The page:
MINNEAPOLIS — 1994’s “Best Rock Performance by a Duo or Group with Vocal” Grammy nominee Soul Asylum announced that they never actually disbanded in case anyone was curious about their current situation, sources who checked the group’s Wikipedia page thereafter confirmed.
“In my opinion, this is an absolute game changer for all fans of music,” said singer and songwriter for the band Dave Pirner before rattling off the names of all 12 of their studio albums in chronological order. “Every now and then we remind the world that we’re still a thing and we’re ready to play a state fair or license our music for all your Toyotathon commercial needs. Otherwise, everyone seems like they forget about us entirely. In fact, that might explain why Spotify only sends us $2.00 royalty checks every few months to split four ways. How else would you justify paltry residuals from a streaming service worth billions?”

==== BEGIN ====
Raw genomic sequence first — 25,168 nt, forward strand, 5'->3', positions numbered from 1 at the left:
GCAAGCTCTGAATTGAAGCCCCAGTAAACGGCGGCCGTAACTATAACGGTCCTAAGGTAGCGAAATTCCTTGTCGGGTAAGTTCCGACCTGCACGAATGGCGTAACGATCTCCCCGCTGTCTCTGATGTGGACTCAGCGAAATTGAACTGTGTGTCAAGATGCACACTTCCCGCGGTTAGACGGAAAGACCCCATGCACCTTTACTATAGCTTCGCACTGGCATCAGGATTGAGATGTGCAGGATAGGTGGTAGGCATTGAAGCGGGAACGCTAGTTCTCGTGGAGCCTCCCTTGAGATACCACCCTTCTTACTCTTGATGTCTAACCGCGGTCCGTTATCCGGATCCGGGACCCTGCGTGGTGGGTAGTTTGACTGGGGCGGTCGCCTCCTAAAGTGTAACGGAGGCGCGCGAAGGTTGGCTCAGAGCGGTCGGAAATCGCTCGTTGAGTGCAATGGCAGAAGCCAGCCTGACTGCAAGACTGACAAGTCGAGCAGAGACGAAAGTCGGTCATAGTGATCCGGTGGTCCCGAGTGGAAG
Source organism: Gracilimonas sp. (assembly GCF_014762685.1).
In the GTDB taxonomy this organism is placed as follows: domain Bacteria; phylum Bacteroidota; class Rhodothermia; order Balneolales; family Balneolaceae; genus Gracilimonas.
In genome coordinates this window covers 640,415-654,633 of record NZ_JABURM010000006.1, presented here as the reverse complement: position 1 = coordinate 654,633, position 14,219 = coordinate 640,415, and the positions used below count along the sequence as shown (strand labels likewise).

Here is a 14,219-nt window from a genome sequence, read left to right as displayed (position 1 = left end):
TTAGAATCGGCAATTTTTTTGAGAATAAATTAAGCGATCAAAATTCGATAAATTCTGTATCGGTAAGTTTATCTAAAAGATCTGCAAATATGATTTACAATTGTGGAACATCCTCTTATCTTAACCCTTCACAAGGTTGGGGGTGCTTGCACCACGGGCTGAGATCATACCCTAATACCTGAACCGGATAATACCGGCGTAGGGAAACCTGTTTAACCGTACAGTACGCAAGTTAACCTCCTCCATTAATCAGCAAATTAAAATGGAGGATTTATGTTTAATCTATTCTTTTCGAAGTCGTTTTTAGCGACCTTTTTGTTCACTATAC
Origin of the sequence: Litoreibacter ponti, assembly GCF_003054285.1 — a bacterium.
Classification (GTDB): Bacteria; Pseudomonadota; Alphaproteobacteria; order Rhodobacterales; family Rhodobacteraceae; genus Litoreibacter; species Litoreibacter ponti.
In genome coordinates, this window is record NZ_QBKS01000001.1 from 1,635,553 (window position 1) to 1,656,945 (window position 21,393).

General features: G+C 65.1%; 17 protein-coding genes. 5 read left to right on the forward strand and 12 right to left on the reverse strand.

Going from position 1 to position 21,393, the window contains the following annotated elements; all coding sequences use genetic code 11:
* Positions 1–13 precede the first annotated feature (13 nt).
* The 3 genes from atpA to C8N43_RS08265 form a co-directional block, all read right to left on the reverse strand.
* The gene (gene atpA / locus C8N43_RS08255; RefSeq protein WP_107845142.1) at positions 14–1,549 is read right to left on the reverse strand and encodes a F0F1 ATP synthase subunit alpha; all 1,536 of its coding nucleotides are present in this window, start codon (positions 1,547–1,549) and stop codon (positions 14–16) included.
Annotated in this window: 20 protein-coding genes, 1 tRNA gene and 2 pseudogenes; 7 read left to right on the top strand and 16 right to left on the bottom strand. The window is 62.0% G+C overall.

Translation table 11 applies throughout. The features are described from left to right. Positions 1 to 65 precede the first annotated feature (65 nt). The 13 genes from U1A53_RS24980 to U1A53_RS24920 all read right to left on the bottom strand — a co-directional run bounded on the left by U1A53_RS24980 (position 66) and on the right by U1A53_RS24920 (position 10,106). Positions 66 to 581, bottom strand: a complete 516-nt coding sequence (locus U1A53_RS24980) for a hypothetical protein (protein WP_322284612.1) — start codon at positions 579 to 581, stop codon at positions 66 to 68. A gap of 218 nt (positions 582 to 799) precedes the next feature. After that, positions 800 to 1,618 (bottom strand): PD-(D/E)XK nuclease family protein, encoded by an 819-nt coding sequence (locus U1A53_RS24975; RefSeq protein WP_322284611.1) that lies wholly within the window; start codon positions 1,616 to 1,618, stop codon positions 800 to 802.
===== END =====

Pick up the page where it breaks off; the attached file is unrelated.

The news came as a bit of a shock to the general public.
“Are you kidding me? A little heads up sooner would’ve been nice,” said the band’s longtime manager Kent Appraise before excusing himself to make a few phone calls. “I started managing them during the ‘Runaway Train’ era and had I known that they kept going since then I probably would’ve gotten them some more prominent gigs. Next you’re going to tell me Collective Soul is still putting out new music as recently as 2019 and I shouldn’t have dropped the ball on that one either, as their manager. Unbelievable.”
Experts chimed in on the band’s bombshell announcement.
“There are a ton of bands who made it big in the ‘90s who are surprisingly still kicking it today with new, much less talked about work,” said music critic Diane Wintersfeather. “One could argue that this is largely the fault of music journalists ignoring new material from bands like this in favor of more sensational content. Sure, I could write about Soul Asylum’s latest 2020 release to help promote it. Or I could whip up something more attention-grabbing like, ‘You’ll Never Believe What Soul Asylum Looks Like Today.’ You see, we’re in the business of clicks, and those nostalgia clicks are a journalist’s wet dream.”
At press time, the band announced an upcoming tour and that it was “Blind Melon who wrote ‘No Rain.’ Not us. Stop asking.”